Nate the greatest writes "Remember last year when Apple received a patent on the faux page curl in iBooks? Lots of people laughed at the idea that Apple could patent the page turn, but not Samsung. The gadget maker has just filed for their own page turn patent. The paperwork explains in great detail what the page turn looks like, how the software would work, and what on screen gestures could be used to turn the page."
tdog17 writes "Verizon and MySpace scored a zero out of a possible six stars in a test of how far 18 technology service providers will go to protect user data from government data demands. Twitter and Internet service provider Sonic.net scored a perfect six in the third annual Electronic Frontier Foundation 'Who Has Your Back?' report. Apple, AT&T and Yahoo ranked near the bottom, each scoring just one star. 'While we are pleased by the strides these companies have made over the past couple years, there’s plenty of room for improvement. Amazon holds huge quantities of information as part of its cloud computing services and retail operations, yet does not promise to inform users when their data is sought by the government, produce annual transparency reports, or publish a law enforcement guide. Facebook has yet to publish a transparency report. Yahoo! has a public record of standing up for user privacy in courts, but it hasn't earned recognition in any of our other categories. Apple and AT&T are members of the Digital Due Process coalition, but don’t observe any of the other best practices we’re measuring. ... We remain disappointed by the overall poor showing of ISPs like AT&T and Verizon in our best practice categories.'"
An anonymous reader writes "On April 28, 2003, Apple launched the iTunes Music Store. In their original press release, they called it 'revolutionary,' in typical PR fashion. As the service reaches its 10th anniversary, it seems they were actually correct. From The Verge: 'At launch, it was Mac-only and offered a relatively tiny catalog: 200,000 songs (it currently has 26 million). But it did have the support of the major record labels of the day: Universal, EMI, Warner, Sony, and BMG. The partnerships were key to helping Apple take control of music distribution — without the songs, the iPod was a nicely designed but empty box. ... Jobs certainly had his challenges. Vidich said he's the one who suggested that iTunes charge 99 cents per track and he remembers Jobs nearly hugged him. At the time, Sony Music execs wanted to charge more than $3 a track, according to Vidich. No doubt a $3 song price would have tied an anchor around iTunes' neck, stifling growth. 99 cents, on the other hand, was below the sub-$1 psychological barrier — and has continued to be an important price point for not only music but the wide swath of 99-cent iOS apps in the store. ... Apple bet that the majority of consumers wouldn't have an issue with its lock-in tactics, and it bet correctly.'"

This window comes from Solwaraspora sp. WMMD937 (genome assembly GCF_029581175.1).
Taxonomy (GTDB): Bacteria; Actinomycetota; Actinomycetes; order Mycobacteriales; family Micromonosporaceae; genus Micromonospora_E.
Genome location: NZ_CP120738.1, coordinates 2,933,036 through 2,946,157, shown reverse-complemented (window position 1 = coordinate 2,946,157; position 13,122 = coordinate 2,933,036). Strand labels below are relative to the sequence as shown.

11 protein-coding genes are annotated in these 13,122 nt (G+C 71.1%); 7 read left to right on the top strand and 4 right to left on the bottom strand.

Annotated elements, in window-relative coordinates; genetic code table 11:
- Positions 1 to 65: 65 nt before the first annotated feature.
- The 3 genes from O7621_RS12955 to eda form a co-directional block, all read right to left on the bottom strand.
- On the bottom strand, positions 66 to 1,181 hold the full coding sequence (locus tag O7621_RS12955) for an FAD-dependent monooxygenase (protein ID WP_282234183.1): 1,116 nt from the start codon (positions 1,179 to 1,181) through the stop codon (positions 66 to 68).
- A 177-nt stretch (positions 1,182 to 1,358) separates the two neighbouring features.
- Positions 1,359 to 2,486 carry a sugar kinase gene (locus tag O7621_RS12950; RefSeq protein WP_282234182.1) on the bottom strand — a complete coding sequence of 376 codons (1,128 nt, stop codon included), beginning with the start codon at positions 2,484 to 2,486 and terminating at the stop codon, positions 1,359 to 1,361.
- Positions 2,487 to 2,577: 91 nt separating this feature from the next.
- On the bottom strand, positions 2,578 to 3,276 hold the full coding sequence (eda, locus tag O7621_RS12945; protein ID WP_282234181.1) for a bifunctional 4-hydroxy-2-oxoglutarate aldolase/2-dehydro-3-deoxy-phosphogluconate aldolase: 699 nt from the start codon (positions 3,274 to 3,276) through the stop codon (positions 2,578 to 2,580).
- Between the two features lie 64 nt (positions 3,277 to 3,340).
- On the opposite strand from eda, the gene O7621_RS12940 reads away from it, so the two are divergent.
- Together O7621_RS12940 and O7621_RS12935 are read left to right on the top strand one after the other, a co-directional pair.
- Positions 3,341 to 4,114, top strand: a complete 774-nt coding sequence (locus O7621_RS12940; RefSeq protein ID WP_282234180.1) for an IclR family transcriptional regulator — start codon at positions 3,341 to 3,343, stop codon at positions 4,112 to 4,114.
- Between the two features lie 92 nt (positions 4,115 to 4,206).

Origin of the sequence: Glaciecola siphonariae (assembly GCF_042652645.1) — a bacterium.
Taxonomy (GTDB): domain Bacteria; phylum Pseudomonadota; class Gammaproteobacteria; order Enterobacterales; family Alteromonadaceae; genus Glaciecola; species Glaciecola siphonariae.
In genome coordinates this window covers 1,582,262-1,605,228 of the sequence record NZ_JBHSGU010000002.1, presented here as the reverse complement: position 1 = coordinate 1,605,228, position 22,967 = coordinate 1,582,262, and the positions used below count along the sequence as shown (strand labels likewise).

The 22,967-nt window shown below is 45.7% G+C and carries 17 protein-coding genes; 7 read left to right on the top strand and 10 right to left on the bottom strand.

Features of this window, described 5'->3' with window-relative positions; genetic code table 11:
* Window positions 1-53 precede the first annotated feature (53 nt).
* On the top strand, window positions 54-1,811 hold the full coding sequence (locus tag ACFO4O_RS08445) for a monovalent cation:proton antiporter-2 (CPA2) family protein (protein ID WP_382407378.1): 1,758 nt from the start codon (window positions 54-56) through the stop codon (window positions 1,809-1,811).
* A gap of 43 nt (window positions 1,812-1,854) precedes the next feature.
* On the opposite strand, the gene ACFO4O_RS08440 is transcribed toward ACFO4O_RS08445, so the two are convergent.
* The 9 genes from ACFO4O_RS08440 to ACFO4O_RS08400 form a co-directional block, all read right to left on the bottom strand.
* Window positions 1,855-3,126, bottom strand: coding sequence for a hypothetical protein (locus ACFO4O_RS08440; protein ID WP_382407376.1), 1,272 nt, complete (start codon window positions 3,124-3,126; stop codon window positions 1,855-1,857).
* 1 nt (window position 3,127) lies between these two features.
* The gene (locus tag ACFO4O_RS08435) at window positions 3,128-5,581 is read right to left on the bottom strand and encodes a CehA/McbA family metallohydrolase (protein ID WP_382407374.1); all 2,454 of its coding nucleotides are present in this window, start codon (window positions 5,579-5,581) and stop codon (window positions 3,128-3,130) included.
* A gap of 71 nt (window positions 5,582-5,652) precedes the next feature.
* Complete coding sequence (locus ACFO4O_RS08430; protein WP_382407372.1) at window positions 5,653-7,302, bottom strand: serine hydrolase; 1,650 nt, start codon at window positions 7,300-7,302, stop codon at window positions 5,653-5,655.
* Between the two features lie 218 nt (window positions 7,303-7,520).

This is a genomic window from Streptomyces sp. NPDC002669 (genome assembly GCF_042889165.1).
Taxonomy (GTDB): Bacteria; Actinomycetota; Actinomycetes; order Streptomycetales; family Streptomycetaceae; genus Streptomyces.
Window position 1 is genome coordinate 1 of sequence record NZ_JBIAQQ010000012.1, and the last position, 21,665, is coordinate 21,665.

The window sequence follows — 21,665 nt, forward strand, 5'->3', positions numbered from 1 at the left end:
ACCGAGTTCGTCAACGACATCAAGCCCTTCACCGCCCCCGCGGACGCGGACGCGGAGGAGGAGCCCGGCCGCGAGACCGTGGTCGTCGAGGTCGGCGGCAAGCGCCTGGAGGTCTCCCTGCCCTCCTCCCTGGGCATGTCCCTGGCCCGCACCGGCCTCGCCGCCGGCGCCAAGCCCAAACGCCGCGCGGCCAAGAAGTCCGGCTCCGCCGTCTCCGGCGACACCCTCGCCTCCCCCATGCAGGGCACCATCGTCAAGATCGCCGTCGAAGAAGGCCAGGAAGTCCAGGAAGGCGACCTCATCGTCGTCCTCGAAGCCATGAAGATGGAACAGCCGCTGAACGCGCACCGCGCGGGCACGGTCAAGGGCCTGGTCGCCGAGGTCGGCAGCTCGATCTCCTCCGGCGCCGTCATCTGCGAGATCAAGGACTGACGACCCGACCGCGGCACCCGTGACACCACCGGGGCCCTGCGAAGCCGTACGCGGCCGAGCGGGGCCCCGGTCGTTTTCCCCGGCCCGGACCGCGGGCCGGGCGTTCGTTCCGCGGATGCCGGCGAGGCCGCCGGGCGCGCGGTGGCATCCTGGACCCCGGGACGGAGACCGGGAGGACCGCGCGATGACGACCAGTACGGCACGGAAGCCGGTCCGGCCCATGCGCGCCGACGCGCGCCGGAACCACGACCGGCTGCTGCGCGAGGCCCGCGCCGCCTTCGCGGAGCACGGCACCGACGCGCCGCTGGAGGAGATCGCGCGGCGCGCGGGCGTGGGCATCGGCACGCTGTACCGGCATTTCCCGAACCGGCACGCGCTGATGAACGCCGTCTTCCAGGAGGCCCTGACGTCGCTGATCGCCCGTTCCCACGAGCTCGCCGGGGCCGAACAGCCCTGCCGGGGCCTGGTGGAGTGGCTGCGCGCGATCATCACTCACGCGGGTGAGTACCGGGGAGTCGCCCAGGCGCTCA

hackingbear writes "The Beijing No. 2 Intermediate People's Court ruled in favor of a group of Chinese authors, and Apple will have to pay them in excess of 730,000 yuan (US$118,000) for infringement. Apple had not gotten permission before selling their books on the Apple App Store, it noted. These cases were the second batch of lawsuits filed against Apple by the Writers' Right Protection Union, which includes prominent members like prolific blogger and novelist Han Han who have become a pop culture star through his creative and cynical writings criticizing the (Chinese) government."